20 Food Faves in our Kitchens

 

Four years ago, you wouldn’t have found many of these foods in our kitchens. A few cancer avocado - sweetonveg flickrdiagnoses and a couple health coaching credentials later, you’d be hard-pressed to not see most of these items in our pantries or refrigerators. Why? Because we eat pretty differently than they way we did several years ago. We focus on whole, plant-based foods. And we didn’t make these changes overnight – it happened in baby steps – and we’re still learning, experimenting, tweaking, and just having fun with all that whole, real, nutritious food has to offer.

That’s not to say that we don’t enjoy or treats and sweets too, but eating foods like those listed below is our focus. And it’s gotten pretty easy, and not to mention, darn delicious! The best part – we can truly feel what a difference it makes in our bodies, our minds and our moods. It’s such a drastic change, that besides the occasional takeout pizza or summertime ice cream cone, we prefer eating this way. This is the real deal. Real food. No drastic dieting. No restrictions. No guilt. Just enjoying food in a way that supports our health and not worrying too much about the rest.

It can take a little discovery, a little planning and an open mind (after all, much of the “food” available these days is far from what Mother Nature created), but if you begin with one small step and turn that into part of your lifestyle, it’s easy! Then take another step. And another.

So, check out our list below – 20 of the top foods you’ll find in our kitchens – and see how many you have in yours. Maybe you’ll find a few new foods to try. Maybe you have some healthy faves to add. But what better time than right now to start adding in some great foods? It’s a brand new year! Happy 2013! 20 food faves

  1. Kale
  2. Brown rice
  3. Quinoa
  4. Steel cut oats
  5. Coconut oil
  6. Raw almonds
  7. Avocado
  8. Tempeh
  9. Miso
  10. Garlic
  11. Ginger
  12. Carrots
  13. Sea vegetables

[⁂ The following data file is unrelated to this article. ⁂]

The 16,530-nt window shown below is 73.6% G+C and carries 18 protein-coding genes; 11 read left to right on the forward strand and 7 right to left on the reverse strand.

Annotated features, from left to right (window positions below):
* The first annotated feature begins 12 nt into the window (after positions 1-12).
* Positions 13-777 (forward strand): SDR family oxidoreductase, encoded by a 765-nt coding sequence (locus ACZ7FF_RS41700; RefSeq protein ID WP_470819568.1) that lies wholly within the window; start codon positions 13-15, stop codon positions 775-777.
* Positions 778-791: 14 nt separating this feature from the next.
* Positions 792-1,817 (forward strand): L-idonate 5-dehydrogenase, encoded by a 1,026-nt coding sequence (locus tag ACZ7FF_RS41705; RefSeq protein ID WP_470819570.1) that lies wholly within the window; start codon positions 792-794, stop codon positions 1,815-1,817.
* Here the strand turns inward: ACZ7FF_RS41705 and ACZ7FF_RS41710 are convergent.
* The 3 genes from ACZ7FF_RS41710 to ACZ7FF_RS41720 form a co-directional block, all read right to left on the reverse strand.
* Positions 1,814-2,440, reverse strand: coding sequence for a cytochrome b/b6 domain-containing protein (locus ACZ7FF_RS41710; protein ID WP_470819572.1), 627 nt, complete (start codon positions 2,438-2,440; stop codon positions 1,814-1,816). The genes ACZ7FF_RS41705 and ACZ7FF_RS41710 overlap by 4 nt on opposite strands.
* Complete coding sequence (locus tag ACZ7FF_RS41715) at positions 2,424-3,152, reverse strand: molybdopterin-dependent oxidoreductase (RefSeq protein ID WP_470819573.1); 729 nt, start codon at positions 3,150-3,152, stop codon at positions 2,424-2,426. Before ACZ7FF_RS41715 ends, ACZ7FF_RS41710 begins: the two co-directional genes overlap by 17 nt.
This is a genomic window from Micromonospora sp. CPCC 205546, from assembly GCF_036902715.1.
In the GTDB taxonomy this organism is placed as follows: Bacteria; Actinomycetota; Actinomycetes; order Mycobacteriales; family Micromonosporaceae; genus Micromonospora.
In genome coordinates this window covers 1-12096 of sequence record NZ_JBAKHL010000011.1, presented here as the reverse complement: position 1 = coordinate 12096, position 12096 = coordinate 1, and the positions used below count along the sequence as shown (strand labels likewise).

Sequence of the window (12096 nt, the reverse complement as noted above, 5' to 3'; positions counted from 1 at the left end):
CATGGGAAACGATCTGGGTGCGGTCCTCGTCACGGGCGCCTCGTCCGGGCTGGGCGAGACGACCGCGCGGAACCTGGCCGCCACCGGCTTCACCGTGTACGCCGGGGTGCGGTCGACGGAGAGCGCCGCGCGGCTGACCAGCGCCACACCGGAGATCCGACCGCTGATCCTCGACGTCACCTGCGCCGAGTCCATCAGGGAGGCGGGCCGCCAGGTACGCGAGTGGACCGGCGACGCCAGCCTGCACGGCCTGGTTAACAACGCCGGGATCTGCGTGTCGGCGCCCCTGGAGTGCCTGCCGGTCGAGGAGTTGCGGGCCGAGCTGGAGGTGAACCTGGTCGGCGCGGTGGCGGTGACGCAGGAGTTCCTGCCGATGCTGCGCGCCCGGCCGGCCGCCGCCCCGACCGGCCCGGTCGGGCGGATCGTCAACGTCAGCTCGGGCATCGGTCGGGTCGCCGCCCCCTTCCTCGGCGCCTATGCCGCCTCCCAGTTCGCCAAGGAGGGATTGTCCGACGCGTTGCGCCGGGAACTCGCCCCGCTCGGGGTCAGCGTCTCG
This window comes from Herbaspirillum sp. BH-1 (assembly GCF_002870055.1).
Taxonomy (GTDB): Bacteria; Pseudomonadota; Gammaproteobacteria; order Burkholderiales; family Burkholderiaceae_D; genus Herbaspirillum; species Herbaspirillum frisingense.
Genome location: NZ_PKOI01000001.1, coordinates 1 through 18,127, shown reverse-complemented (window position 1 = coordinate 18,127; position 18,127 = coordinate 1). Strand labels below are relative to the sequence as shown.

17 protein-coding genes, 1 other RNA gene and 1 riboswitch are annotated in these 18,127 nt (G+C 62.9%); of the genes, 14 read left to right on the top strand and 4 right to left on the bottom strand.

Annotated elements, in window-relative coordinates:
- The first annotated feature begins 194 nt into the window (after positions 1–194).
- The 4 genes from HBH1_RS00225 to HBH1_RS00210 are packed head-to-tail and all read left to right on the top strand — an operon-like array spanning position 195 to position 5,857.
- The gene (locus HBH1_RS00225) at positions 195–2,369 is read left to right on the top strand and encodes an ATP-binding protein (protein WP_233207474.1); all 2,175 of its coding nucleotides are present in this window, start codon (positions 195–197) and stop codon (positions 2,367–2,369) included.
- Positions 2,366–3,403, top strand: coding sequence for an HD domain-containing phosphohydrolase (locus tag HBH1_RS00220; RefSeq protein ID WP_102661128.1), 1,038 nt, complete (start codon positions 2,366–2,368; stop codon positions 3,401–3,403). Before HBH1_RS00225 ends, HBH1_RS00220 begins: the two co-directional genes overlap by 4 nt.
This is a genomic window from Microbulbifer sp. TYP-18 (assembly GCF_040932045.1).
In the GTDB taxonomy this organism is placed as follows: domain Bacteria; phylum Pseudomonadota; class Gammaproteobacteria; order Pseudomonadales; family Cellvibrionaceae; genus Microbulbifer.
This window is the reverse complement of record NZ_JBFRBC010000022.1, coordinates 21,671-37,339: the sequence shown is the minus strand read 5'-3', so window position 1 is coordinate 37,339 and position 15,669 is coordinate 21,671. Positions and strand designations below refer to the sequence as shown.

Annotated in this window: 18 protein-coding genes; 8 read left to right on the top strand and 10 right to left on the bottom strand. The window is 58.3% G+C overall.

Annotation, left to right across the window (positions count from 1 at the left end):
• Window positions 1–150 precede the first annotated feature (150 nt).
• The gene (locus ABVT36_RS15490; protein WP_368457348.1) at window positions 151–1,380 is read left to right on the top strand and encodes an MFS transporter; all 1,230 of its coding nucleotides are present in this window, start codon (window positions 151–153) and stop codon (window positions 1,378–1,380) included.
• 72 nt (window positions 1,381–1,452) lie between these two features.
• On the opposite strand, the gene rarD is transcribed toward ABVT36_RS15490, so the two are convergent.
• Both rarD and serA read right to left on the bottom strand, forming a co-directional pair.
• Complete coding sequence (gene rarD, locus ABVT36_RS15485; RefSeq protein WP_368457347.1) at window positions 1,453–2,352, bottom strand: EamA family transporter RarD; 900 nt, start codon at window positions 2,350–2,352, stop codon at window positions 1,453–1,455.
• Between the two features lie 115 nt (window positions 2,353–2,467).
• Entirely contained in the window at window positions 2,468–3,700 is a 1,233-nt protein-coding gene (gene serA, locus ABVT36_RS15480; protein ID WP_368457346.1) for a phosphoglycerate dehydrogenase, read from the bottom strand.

14. Mushrooms
  15. Tamari
  16. Onions
  17. Broccoli
  18. Seeds (pumpkin, hemp and chia)
  19. Lentils
  20. Beans

7 Steps to Finding Your Food Groove

Making the decision to begin changing your diet can feel overwhelming and confusing – possibly so much so that you end up making no changes at all! And that’s not what we want to see happen. Once you’ve decided you’re ready to begin eating better (which is really the first step!), then take on the rest in baby steps. Go one day at a time and one goal at a time.

Perhaps you decide to begin eating a leafy green vegetable every day or 4 days of the week. Maybe you want to try drinking more water or eating more whole grains (like brown rice) instead of processed grains (breads, pastas – especially the white flour ones!). Start small and add on as you go.

Here are 7 general steps to finding your groove with food. These are great areas to start with, and you may want to break down your steps and goals even more. Remember to be realistic, but also push yourself to see just what you can do! You’d be surprised!

1.) Drink more water: There is no right amount of water to drink, but generally the bigger and more active you are, the more you should drink. A good rule of thumb is a 1/2 ounce of water per pound of weight. So a 160 pound person might start with 80 ounces of water (or 10 eight-ounce cups). Staying hydrated is imperative during cancer treatment! This will help to increase your energy, support your immune system, reduce nausea and other treatment and cancer side effects.

2.) Practice cooking: Cooking is a fundamental step to healthier living. By making your own meals you know what’s going into them. Meals don’t need to take hours to prepare and involve multiple ingredients. Pick a healthy recipe or two a week to add in to your routine. 

3.) Increase leafy green vegetables: These are seriously lacking in the American diet and they are most essential for creating long-lasting health. More specifically they help eliminate depression, improve liver, gallbladder and kidney function, increase energy and boost your blood. Try kale, collards, mustard greens, dandelion greens, spinach, and chard.

4.) Increase whole grains: It’s not these types of carbohydrates that have led to the obesity epidemic, but rather the processed goods like doughnuts. Whole grains are some of the best sources of nutritional support and provide long-lasting energy. Try brown rice, quinoa, oats, and millet. 

5.) Increase sweet vegetables: People forget that these exist and they are the perfect medicine for the sweet tooth. Instead of depending on processed sugar, you can add more naturally sweet flavors to your diet and dramatically reduce sweet cravings and better support your body. Try sweet potatoes, beets, carrots and squash.

6.) Experiment with protein: The majority of Americans eat way too much protein and mostly in the form of animal meat. Pay attention to how different types of protein make you feel. Try other forms like beans, lentils, nuts or fermented soy (tempeh, miso).

7.) Eat less meat, dairy, sugar and processed foods; consume less coffee, alcohol and tobacco: Did you notice we said eat less instead of don’t eat? If we told you not to drink coffee or eat sweets you would want them even more. By increasing your whole grains, vegetables and water you will naturally crowd out the more processed items, so this step often comes naturally (and it’s much easier to add in good food than try to restrict yourself from the not-so-good foods).

 

Adapted from 10 Steps to Boost Your Health for Life, Joshua Rosenthal, IntegrativeNutrition.com